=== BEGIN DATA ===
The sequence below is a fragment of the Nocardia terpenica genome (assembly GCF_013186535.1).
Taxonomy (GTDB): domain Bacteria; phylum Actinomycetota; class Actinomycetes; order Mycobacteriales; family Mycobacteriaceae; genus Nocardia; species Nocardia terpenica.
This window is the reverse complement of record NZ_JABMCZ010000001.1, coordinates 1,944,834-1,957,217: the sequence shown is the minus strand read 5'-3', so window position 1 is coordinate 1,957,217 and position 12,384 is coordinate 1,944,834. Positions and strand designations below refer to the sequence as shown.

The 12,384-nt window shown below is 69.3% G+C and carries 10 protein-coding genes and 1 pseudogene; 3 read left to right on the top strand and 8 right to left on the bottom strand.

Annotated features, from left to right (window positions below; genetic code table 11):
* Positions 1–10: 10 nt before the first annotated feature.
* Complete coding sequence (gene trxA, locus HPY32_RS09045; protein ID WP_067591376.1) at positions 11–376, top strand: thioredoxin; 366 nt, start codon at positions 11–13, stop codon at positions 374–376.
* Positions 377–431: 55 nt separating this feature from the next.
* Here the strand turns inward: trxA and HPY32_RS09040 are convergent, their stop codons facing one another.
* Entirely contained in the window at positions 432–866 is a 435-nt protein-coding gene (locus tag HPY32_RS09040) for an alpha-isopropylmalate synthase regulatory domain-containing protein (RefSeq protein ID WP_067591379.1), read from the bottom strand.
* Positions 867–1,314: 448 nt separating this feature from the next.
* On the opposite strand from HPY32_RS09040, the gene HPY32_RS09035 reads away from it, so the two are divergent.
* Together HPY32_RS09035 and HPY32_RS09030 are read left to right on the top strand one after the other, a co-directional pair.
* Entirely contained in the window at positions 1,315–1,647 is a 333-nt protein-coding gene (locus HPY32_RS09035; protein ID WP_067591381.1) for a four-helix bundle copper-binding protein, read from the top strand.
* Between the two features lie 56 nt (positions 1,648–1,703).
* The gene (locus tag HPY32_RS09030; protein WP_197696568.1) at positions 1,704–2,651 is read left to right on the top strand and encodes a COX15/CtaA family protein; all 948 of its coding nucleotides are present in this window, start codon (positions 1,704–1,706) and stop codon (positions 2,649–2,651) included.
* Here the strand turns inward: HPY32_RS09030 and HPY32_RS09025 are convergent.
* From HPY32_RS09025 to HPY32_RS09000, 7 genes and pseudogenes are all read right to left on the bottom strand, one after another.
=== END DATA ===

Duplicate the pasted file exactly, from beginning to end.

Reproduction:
The sequence below is a fragment of the Nocardia terpenica genome (assembly GCF_013186535.1).
Taxonomy (GTDB): domain Bacteria; phylum Actinomycetota; class Actinomycetes; order Mycobacteriales; family Mycobacteriaceae; genus Nocardia; species Nocardia terpenica.
This window is the reverse complement of record NZ_JABMCZ010000001.1, coordinates 1,944,834-1,957,217: the sequence shown is the minus strand read 5'-3', so window position 1 is coordinate 1,957,217 and position 12,384 is coordinate 1,944,834. Positions and strand designations below refer to the sequence as shown.

The 12,384-nt window shown below is 69.3% G+C and carries 10 protein-coding genes and 1 pseudogene; 3 read left to right on the top strand and 8 right to left on the bottom strand.

Annotated features, from left to right (window positions below; genetic code table 11):
* Positions 1–10: 10 nt before the first annotated feature.
* Complete coding sequence (gene trxA, locus HPY32_RS09045; protein ID WP_067591376.1) at positions 11–376, top strand: thioredoxin; 366 nt, start codon at positions 11–13, stop codon at positions 374–376.
* Positions 377–431: 55 nt separating this feature from the next.
* Here the strand turns inward: trxA and HPY32_RS09040 are convergent, their stop codons facing one another.
* Entirely contained in the window at positions 432–866 is a 435-nt protein-coding gene (locus tag HPY32_RS09040) for an alpha-isopropylmalate synthase regulatory domain-containing protein (RefSeq protein ID WP_067591379.1), read from the bottom strand.
* Positions 867–1,314: 448 nt separating this feature from the next.
* On the opposite strand from HPY32_RS09040, the gene HPY32_RS09035 reads away from it, so the two are divergent.
* Together HPY32_RS09035 and HPY32_RS09030 are read left to right on the top strand one after the other, a co-directional pair.
* Entirely contained in the window at positions 1,315–1,647 is a 333-nt protein-coding gene (locus HPY32_RS09035; protein ID WP_067591381.1) for a four-helix bundle copper-binding protein, read from the top strand.
* Between the two features lie 56 nt (positions 1,648–1,703).
* The gene (locus tag HPY32_RS09030; protein WP_197696568.1) at positions 1,704–2,651 is read left to right on the top strand and encodes a COX15/CtaA family protein; all 948 of its coding nucleotides are present in this window, start codon (positions 1,704–1,706) and stop codon (positions 2,649–2,651) included.
* Here the strand turns inward: HPY32_RS09030 and HPY32_RS09025 are convergent.
* From HPY32_RS09025 to HPY32_RS09000, 7 genes and pseudogenes are all read right to left on the bottom strand, one after another.